Ken Dowst's RLC 110/111 Web Page was first designed (January, 1996) to aid teaching, learning, and research in my two sections of RLC 111 at the University of Hartford. This was a freshman course in "rhetoric, language and culture" emphasizing research writing. The experiment worked, after a fashion. Now I am preparing to see if I can use it in the first semester course, RLC 110, as well.
Most students access the Web in one of two ways: (1) from a University-owned Windows or Mac PC in a computer lab, hard-wired to the Internet server and running Netscape; (2) from their own PC, connecting by modem to the University's VAX 6610 and running the VAX's Lynx nongraphical browser. Actually, I've developed a certain fondness for Lynx....
The page remains an experiment. We know the Web is an excellent tool for research. Is it also much of a help in teaching, particularly in teaching freshmen who began the semester with few computer skills? Can anything of importance be done better with a hodgepodge of networked computers than with traditional teaching tools? We shall see what works and what doesn't. Maybe other college teachers will profit from my trials and errors.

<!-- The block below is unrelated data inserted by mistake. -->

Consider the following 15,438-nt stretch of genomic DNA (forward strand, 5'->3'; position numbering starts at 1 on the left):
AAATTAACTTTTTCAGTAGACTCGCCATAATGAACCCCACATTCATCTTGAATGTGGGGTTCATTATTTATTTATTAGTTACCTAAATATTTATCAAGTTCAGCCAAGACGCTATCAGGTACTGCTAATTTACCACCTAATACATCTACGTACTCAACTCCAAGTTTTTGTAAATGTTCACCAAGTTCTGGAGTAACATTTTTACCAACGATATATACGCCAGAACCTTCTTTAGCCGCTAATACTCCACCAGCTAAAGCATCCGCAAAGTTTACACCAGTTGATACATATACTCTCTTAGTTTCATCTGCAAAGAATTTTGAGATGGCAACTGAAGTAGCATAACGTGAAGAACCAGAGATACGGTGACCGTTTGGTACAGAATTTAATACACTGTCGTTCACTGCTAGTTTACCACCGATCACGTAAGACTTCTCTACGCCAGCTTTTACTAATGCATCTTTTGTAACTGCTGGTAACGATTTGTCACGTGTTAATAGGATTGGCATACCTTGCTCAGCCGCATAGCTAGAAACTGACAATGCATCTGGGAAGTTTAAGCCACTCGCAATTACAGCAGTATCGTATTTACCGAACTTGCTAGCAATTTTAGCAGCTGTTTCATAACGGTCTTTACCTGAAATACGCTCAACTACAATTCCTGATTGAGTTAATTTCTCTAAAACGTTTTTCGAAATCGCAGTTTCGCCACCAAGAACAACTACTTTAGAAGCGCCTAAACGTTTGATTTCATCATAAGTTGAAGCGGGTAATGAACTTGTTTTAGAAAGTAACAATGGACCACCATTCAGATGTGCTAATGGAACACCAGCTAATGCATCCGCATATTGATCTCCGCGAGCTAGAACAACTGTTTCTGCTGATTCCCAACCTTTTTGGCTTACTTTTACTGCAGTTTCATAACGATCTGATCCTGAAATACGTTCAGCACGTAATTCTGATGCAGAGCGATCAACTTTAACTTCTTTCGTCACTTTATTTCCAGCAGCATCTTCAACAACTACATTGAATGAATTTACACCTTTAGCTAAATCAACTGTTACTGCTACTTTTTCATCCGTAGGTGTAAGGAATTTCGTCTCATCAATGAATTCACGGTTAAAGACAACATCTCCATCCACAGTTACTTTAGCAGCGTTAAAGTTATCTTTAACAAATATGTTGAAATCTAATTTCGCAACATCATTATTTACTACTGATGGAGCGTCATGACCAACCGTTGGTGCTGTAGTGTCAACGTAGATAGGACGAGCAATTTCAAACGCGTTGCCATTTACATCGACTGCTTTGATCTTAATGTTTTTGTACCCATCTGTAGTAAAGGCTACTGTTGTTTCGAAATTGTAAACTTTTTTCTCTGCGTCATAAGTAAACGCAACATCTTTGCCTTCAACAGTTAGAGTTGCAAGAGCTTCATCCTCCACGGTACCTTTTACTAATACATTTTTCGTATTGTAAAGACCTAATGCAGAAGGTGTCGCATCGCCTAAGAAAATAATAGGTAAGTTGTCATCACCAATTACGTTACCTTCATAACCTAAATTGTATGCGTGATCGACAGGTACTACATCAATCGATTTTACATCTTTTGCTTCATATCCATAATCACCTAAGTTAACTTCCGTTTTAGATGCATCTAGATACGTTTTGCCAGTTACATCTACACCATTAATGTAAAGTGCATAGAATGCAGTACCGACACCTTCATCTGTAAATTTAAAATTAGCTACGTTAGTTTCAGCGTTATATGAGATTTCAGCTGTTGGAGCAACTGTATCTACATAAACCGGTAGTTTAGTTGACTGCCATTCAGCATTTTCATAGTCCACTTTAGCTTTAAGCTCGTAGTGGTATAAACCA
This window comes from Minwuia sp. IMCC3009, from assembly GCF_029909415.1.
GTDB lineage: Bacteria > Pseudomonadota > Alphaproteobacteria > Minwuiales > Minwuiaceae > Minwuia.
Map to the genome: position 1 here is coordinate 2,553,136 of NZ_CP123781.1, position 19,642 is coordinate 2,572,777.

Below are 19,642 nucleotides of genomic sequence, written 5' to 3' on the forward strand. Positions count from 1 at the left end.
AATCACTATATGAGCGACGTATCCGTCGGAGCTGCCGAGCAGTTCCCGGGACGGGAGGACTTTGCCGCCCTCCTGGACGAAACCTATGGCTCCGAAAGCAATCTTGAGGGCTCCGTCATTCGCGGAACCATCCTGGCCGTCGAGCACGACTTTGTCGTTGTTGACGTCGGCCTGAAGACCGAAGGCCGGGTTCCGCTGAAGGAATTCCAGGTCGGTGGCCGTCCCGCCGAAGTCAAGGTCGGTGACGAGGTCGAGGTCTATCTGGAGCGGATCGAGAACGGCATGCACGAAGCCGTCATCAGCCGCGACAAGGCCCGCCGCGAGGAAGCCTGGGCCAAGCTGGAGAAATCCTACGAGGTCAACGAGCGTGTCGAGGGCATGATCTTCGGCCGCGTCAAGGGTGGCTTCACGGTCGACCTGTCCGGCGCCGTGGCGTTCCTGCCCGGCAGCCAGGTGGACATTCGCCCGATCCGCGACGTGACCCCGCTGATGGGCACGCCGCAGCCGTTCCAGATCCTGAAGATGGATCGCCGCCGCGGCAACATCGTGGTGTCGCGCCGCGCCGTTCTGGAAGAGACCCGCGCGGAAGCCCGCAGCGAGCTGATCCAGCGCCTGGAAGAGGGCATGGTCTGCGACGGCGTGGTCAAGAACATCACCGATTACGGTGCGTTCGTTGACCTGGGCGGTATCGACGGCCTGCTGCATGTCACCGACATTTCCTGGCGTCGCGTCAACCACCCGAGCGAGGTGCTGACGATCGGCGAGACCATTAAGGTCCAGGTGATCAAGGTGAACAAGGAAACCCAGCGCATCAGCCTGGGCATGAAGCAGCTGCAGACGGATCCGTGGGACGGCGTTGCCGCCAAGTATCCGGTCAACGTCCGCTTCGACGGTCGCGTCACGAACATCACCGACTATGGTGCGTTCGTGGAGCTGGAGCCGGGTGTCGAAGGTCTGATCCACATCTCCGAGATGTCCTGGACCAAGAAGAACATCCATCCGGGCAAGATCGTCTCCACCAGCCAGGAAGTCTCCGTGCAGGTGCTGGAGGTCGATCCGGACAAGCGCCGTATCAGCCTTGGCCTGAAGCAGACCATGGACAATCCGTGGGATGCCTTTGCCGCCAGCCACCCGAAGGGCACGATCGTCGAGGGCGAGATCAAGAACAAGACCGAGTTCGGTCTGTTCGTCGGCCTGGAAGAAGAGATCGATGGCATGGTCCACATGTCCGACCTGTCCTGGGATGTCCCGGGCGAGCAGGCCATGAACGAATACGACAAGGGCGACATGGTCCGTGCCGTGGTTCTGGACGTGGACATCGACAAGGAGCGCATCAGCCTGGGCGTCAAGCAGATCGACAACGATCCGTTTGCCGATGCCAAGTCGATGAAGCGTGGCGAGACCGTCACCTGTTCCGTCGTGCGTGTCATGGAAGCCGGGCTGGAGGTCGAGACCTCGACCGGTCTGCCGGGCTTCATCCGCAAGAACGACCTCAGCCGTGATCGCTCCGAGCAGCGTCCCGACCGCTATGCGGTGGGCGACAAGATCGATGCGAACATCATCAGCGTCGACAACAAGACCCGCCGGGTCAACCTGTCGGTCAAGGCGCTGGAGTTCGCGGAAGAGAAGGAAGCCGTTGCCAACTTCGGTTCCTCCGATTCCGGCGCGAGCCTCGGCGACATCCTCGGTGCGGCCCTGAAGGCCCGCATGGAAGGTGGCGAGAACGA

The original title had the phrase "Quick and Dirty" preceding "Web Page." But the site has become less "dirty"--and very much less "quick"--than I had originally intended. It will be "under construction" for some time to come, I'm afraid. Fortunately, writing HTML code--and playing with someone else's VAX--turn out to be much more fun than I had expected.
I'll be glad to read the comments of anyone who cares to leave any.
Kenneth Dowst, Ph.D.
RLC Adjunct Instructor
University of Hartford
West Hartford, Connecticut 06117
Email to firstname.lastname@example.org
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